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Hats off to your great solving time! It takes me about 2-5 minutes to solve one depending on the initial shuffle... Well, to build a rubik solver isn't trivial at all. I would be happy just to make the rotations of the cube working with servos and all. But say you have that, you could maybe hook up mirrors or something to get your camera to get view of all sides. Some imaging processing on that to get the color of all the pieces and then "just" apply your favourite rubik method and -presto! your cube solver is done. Not that hard now that I gave you the full solution right?!?

how about the wavefront pathfinding type algorithm using a map?

I'm imagining a breadth first search as it has been proven that any random Rubiks cube can be solved in 25 moves or less by the time you get to your 26th level of the tree you should have a solution. Assuming this is a 3X3X3 cube:One move can result in a 'disk' (cross section?) to rotate into 3 new positions.There are effectively 9 'disks'.There are 3*9 moves to expand off of every new node.So for every move made there are 26 new possible moves (Why would you want search a 'undo' and create an infinte cycle.... bleh )so that's only 27+26^24 = 9106685769537214956799814036095003 combinations you would have to search to find the optimal solution But like my comment before, if you could recognize configurations you have already been and halt the search of that part of the tree there (if you have already been there there was already a shorter path to that point, so if that leads you to a solution, you are already searching that path) I'm sure the number of un-searched limbs will dwindle quickly....does this make sense to any one else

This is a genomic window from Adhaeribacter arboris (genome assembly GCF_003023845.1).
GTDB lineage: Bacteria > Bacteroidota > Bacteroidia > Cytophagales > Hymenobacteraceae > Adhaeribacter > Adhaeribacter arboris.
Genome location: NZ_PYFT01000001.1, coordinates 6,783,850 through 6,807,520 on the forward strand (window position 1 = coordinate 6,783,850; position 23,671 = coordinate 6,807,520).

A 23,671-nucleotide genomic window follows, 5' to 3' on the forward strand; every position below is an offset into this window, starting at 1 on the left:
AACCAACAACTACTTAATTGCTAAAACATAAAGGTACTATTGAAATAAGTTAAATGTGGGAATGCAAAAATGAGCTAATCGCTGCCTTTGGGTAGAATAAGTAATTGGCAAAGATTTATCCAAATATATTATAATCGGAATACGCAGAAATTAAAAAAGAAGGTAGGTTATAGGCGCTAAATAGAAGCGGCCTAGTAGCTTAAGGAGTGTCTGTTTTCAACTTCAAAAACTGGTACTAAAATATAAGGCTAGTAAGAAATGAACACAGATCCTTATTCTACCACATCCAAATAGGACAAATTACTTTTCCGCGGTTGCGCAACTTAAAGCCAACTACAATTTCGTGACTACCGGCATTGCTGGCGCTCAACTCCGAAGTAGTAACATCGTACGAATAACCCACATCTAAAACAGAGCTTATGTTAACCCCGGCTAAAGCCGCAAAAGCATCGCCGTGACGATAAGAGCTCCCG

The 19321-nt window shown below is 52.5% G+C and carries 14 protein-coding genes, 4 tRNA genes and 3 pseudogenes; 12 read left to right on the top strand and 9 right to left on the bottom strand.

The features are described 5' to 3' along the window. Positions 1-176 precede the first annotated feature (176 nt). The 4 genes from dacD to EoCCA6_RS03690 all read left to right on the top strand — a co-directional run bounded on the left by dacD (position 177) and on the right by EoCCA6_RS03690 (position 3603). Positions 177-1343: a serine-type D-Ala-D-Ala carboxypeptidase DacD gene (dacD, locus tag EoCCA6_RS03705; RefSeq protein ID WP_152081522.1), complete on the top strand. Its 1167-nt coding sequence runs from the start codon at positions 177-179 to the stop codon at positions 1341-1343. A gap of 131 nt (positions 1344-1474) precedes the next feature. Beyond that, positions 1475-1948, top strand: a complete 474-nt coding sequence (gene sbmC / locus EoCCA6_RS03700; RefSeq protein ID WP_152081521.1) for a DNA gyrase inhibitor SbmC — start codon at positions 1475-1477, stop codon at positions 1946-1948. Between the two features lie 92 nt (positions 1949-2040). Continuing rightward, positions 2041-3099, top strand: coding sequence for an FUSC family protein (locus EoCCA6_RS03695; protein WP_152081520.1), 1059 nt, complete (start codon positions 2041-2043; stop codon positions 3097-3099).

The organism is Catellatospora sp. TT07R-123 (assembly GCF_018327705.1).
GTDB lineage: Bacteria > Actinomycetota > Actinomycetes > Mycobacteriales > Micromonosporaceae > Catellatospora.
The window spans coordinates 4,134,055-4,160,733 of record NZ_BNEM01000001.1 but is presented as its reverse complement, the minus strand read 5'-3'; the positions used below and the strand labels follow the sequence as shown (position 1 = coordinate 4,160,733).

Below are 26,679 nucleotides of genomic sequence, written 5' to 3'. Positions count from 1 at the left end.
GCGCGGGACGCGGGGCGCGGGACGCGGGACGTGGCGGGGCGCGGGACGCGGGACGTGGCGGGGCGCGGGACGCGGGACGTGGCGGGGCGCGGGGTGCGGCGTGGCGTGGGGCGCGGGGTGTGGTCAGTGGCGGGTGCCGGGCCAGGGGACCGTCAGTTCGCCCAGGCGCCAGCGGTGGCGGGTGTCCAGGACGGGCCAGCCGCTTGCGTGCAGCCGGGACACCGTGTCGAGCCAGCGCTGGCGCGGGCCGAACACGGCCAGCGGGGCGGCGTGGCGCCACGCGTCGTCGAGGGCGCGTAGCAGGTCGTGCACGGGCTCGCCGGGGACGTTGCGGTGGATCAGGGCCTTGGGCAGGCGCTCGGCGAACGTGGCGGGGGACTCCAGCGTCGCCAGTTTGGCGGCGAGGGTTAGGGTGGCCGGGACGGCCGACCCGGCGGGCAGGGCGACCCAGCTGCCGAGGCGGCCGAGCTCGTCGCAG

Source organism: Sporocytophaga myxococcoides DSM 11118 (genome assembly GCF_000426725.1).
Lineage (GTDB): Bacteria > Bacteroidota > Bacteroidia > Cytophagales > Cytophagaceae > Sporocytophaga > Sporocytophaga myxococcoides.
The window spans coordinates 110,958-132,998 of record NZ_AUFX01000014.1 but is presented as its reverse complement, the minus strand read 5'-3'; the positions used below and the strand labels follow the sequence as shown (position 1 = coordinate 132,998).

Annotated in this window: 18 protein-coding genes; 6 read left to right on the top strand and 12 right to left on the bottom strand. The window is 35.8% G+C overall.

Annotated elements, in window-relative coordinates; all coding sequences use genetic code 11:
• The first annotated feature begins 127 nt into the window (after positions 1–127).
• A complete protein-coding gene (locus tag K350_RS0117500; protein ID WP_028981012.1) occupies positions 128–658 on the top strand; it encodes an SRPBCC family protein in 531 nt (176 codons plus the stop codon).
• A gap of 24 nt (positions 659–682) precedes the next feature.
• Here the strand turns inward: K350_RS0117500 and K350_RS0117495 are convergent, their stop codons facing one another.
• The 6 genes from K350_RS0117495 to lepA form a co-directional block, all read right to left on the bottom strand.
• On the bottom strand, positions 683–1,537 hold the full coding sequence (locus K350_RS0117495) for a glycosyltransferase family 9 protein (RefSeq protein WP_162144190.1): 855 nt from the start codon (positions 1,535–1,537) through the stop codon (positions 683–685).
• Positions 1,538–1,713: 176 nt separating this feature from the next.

#ifndef RUBIK_H #define RUBIK_H typedef struct { uint8_t cube [3][3][6]; }RubikCube_T; typedef enum { FRONT=0, BACK, LEFT, RIGHT, TOP, BOTTOM }RubikSide_T; typedef enum{ GREEN=0, YELLOW, BLUE, RED, WHITE, ORANGE // Is that right?}RubikColor_T; #endif

Google will give you lots of examples including the 'how to solve the Rubik cube' algorithm. As well as concrete examples - e.g. the Lego Mindstorms Rubik Cube solver.If you just wish to find how to 'solve' it then there are lots of booklets - probably available from Amazon and the like